What is Scientific Administration?

Scientific Administration is an administrative method. It relates the maximum productivity of workers in a production, with the shortest possible time, through more analytical management.

This model is also known as Taylorism, or Taylor’s scientific theory, since it was initially developed by the American engineer Frederick Winslow Taylor. This at the end of the 19th century and the beginning of the 20th century.

Taylor was the first administrator to use scientific methods, by graphic means, analyzing points where productivity was highest, for the shortest possible time.

Taylor’s studies and analyzes are divided into two periods:

  • 1st period: Taylor was based on the rationalization of work and the movements of workers;
  • 2nd period: phase where he formulated principles for the management of a company through Scientific Administration.

Principles of Scientific Administration

Taylor’s theory is known for making management more efficient, as it was based on more planning through studies of times and movements in production. Previously, with the classical approach, management was based on empirical and less scientific experiences.

When analyzing a production and studying its productivity, it would be possible to simplify the function of each worker through rationalization. In addition to removing unnecessary effort and doing more with less time, according to Taylor.

In the book Principles of Scientific Administration, Frederick Taylor proposes some fundamental principles for doing scientific management:

1. Planning

This principle says that, for Scientific Administration to happen, all aspects of the work must be analyzed. Thus, the best methods for production must be applied.

2. Selection and preparation

This principle says that, for each function, there is a worker with more capacity and who can undergo training, in order to specialize him for that position.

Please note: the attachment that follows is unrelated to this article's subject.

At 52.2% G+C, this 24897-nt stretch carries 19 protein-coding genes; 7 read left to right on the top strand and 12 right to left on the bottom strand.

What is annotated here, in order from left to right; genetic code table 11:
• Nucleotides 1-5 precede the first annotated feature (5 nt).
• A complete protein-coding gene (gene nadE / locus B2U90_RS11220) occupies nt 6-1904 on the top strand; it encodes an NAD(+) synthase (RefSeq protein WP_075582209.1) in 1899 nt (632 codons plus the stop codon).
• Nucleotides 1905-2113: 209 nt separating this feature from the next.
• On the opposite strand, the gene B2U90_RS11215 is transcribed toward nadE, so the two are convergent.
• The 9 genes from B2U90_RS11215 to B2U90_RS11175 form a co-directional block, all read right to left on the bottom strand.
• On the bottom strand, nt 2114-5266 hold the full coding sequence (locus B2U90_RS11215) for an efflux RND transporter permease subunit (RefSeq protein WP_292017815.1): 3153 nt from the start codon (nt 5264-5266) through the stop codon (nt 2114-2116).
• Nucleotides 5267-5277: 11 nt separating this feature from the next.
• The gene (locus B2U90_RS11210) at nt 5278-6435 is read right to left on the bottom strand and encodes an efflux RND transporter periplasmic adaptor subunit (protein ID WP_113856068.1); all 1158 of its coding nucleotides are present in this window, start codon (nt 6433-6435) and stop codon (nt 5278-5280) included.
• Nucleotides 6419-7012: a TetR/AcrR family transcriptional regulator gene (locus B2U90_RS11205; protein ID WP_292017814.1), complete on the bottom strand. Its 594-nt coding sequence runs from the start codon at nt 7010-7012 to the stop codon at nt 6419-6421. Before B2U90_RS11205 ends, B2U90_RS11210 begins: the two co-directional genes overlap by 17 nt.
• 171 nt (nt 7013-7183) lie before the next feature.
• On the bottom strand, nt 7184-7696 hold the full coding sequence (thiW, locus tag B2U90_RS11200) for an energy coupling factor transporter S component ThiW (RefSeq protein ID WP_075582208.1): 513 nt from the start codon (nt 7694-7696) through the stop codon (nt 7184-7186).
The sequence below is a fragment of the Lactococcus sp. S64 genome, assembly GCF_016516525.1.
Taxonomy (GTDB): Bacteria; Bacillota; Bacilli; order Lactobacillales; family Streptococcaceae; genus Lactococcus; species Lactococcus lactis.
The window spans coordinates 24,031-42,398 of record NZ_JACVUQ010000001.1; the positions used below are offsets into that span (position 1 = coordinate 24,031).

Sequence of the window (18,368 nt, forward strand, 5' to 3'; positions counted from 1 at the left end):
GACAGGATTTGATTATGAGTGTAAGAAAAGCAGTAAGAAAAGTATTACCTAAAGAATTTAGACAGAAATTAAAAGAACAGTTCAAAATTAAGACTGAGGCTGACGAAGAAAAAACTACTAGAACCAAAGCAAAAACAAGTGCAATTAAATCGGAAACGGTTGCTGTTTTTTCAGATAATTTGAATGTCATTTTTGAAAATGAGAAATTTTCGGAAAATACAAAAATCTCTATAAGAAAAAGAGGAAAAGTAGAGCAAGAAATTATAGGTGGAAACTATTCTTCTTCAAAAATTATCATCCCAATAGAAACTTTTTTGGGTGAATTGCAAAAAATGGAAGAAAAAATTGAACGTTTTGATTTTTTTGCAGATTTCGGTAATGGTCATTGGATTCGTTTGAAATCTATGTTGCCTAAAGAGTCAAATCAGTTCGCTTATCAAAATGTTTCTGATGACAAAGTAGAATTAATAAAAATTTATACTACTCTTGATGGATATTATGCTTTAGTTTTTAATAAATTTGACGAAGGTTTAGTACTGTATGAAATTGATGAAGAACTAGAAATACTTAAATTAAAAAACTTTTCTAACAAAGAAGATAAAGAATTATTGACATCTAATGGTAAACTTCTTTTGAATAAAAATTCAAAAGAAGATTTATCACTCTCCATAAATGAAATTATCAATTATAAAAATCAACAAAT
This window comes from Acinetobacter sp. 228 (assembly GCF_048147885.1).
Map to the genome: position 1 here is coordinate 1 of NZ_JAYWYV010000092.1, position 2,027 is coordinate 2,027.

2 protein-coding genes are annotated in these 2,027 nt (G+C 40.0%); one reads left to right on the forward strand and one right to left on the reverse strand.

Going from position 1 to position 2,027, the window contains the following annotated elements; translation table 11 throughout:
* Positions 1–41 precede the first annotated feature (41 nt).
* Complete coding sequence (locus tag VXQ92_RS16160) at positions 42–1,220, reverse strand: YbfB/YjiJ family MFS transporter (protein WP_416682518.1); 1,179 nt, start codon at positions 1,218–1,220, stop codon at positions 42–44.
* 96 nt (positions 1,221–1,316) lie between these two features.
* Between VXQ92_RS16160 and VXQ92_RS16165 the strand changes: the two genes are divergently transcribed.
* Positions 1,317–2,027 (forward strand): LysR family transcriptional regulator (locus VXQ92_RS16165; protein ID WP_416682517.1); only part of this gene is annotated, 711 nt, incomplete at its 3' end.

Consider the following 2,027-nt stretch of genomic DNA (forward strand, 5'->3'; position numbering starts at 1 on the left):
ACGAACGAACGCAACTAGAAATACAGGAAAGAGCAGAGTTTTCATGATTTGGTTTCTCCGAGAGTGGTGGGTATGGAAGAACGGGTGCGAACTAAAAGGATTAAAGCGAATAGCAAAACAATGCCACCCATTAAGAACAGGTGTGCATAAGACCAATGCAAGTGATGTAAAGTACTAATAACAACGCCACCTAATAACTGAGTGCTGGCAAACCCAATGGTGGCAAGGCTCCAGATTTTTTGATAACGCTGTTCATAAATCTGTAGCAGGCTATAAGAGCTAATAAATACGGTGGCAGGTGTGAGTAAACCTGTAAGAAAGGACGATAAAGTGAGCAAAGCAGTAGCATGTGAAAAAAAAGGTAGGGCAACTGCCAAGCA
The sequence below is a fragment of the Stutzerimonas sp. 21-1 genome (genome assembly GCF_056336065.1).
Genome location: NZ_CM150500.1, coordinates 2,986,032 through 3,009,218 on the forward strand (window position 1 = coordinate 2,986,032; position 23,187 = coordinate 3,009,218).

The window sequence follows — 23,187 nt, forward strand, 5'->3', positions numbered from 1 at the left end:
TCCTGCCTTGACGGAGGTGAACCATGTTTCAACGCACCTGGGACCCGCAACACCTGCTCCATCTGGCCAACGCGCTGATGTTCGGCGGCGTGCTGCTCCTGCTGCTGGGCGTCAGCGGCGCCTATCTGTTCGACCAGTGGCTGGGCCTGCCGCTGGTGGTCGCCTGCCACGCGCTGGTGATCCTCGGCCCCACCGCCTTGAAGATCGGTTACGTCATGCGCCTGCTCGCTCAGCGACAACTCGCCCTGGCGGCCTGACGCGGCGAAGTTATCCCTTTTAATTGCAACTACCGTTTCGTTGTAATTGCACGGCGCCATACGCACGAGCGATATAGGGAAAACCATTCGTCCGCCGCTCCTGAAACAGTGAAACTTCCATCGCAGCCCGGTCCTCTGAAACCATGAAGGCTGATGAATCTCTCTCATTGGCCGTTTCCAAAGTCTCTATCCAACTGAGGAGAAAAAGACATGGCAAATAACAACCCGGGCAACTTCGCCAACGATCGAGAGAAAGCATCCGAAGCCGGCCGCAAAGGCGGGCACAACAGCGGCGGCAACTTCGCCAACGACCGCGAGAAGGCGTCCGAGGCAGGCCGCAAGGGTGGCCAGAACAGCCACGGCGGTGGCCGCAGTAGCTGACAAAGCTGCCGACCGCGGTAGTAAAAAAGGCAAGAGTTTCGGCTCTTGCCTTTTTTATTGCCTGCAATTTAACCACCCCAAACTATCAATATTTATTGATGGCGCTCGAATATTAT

3. Control

Control means managing the work so that it does not go beyond what was planned. That is, so that it is in accordance with the methods and goals achieved in the first principle.

4. Execution

The execution principle says that work must be distributed and controlled. This is so that the worker does not perform unnecessary movements, which would increase physical fatigue and decrease his productivity.

5. Singularization of functions

This principle relates to the emphasis on the tasks of each worker in each position, and the reduction of costs when adopting this measure.

Over time, other principles began to be adopted by managers who followed Taylor’s ideas.

Advantages and disadvantages of Taylorism

Taylorism has a historical advantage due to the dynamics of productivity. This is because it was possible to put on the agenda the increase in wages and the reduction of the workload in a more concrete way.

Taylor’s theory had as its biggest disadvantage, and reason to receive criticism by those who were against these methods, the mechanization of work.

Even so, Scientific Administration was a pioneer in the study of working methods, being largely responsible for the evolution of Industrial and Production Engineering.